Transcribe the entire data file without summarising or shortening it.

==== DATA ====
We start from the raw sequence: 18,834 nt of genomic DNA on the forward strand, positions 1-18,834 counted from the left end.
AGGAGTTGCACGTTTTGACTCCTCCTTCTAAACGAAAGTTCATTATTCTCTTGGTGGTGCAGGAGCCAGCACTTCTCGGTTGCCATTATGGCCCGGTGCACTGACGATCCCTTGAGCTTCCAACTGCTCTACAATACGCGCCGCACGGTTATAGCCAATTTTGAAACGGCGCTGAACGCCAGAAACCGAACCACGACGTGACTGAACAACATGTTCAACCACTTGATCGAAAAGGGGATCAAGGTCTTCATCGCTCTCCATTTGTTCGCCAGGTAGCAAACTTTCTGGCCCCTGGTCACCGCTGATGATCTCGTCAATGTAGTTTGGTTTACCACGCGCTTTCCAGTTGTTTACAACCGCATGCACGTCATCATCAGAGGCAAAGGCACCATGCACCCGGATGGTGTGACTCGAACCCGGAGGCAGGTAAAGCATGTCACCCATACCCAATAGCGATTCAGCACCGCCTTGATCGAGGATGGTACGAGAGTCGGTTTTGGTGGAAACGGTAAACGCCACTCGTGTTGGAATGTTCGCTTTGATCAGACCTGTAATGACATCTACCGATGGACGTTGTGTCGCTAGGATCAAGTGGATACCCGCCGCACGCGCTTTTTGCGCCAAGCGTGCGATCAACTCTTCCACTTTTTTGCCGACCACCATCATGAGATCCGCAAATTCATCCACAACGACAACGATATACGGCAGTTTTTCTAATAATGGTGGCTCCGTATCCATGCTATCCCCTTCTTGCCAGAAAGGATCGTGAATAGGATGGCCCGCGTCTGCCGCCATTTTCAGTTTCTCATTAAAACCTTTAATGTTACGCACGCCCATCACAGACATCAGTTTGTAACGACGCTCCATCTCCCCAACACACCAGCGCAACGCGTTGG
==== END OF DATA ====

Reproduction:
We start from the raw sequence: 18,834 nt of genomic DNA on the forward strand, positions 1-18,834 counted from the left end.
AGGAGTTGCACGTTTTGACTCCTCCTTCTAAACGAAAGTTCATTATTCTCTTGGTGGTGCAGGAGCCAGCACTTCTCGGTTGCCATTATGGCCCGGTGCACTGACGATCCCTTGAGCTTCCAACTGCTCTACAATACGCGCCGCACGGTTATAGCCAATTTTGAAACGGCGCTGAACGCCAGAAACCGAACCACGACGTGACTGAACAACATGTTCAACCACTTGATCGAAAAGGGGATCAAGGTCTTCATCGCTCTCCATTTGTTCGCCAGGTAGCAAACTTTCTGGCCCCTGGTCACCGCTGATGATCTCGTCAATGTAGTTTGGTTTACCACGCGCTTTCCAGTTGTTTACAACCGCATGCACGTCATCATCAGAGGCAAAGGCACCATGCACCCGGATGGTGTGACTCGAACCCGGAGGCAGGTAAAGCATGTCACCCATACCCAATAGCGATTCAGCACCGCCTTGATCGAGGATGGTACGAGAGTCGGTTTTGGTGGAAACGGTAAACGCCACTCGTGTTGGAATGTTCGCTTTGATCAGACCTGTAATGACATCTACCGATGGACGTTGTGTCGCTAGGATCAAGTGGATACCCGCCGCACGCGCTTTTTGCGCCAAGCGTGCGATCAACTCTTCCACTTTTTTGCCGACCACCATCATGAGATCCGCAAATTCATCCACAACGACAACGATATACGGCAGTTTTTCTAATAATGGTGGCTCCGTATCCATGCTATCCCCTTCTTGCCAGAAAGGATCGTGAATAGGATGGCCCGCGTCTGCCGCCATTTTCAGTTTCTCATTAAAACCTTTAATGTTACGCACGCCCATCACAGACATCAGTTTGTAACGACGCTCCATCTCCCCAACACACCAGCGCAACGCGTTGG